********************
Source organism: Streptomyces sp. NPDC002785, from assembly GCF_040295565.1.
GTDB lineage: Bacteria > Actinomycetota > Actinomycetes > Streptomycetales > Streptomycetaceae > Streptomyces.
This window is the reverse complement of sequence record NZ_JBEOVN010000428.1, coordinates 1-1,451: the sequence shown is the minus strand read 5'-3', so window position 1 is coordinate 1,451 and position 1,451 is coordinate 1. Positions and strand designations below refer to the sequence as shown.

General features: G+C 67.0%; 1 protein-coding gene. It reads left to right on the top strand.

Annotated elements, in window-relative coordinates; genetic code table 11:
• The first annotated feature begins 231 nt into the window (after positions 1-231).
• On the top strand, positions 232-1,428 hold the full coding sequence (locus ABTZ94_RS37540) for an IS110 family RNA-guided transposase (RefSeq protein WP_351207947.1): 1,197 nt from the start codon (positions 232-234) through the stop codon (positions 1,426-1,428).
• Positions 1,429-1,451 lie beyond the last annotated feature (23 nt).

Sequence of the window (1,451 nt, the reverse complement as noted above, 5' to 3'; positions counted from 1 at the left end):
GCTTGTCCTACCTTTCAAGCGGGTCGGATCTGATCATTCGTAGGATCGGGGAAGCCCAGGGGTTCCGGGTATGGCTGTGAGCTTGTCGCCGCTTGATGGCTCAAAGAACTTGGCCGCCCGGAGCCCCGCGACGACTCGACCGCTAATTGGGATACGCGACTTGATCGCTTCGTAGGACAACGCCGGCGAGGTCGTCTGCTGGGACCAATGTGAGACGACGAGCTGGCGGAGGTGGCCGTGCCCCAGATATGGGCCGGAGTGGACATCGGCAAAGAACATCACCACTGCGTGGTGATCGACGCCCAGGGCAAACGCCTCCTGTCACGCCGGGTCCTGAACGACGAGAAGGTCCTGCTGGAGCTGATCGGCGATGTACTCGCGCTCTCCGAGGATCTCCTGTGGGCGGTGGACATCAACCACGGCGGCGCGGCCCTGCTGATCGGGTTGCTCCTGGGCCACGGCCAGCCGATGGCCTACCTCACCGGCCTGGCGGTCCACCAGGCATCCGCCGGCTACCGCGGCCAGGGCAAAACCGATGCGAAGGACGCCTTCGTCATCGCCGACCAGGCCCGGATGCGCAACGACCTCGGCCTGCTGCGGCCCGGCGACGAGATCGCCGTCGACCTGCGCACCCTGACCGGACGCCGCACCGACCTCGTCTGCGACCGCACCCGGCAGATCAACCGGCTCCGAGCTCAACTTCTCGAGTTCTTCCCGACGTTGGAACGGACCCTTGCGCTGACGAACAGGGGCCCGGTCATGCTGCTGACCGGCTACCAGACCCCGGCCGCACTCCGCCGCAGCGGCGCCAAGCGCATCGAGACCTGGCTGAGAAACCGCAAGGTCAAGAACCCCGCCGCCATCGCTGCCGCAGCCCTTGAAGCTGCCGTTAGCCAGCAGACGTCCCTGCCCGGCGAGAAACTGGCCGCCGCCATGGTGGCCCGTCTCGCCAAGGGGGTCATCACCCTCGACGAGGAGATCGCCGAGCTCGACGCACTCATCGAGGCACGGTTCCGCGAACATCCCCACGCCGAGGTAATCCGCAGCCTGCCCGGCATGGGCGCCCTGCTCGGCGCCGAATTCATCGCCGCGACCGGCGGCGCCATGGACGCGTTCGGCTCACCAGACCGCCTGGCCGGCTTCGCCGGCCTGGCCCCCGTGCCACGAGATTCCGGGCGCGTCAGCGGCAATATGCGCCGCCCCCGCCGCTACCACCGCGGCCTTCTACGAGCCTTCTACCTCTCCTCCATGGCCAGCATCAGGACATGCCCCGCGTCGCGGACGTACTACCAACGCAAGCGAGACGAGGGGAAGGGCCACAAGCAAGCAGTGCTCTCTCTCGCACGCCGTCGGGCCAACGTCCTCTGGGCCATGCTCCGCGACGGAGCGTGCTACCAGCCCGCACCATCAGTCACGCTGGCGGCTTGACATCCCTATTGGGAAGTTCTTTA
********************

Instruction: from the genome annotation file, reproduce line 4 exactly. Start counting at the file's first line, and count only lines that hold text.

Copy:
General features: G+C 67.0%; 1 protein-coding gene. It reads left to right on the top strand.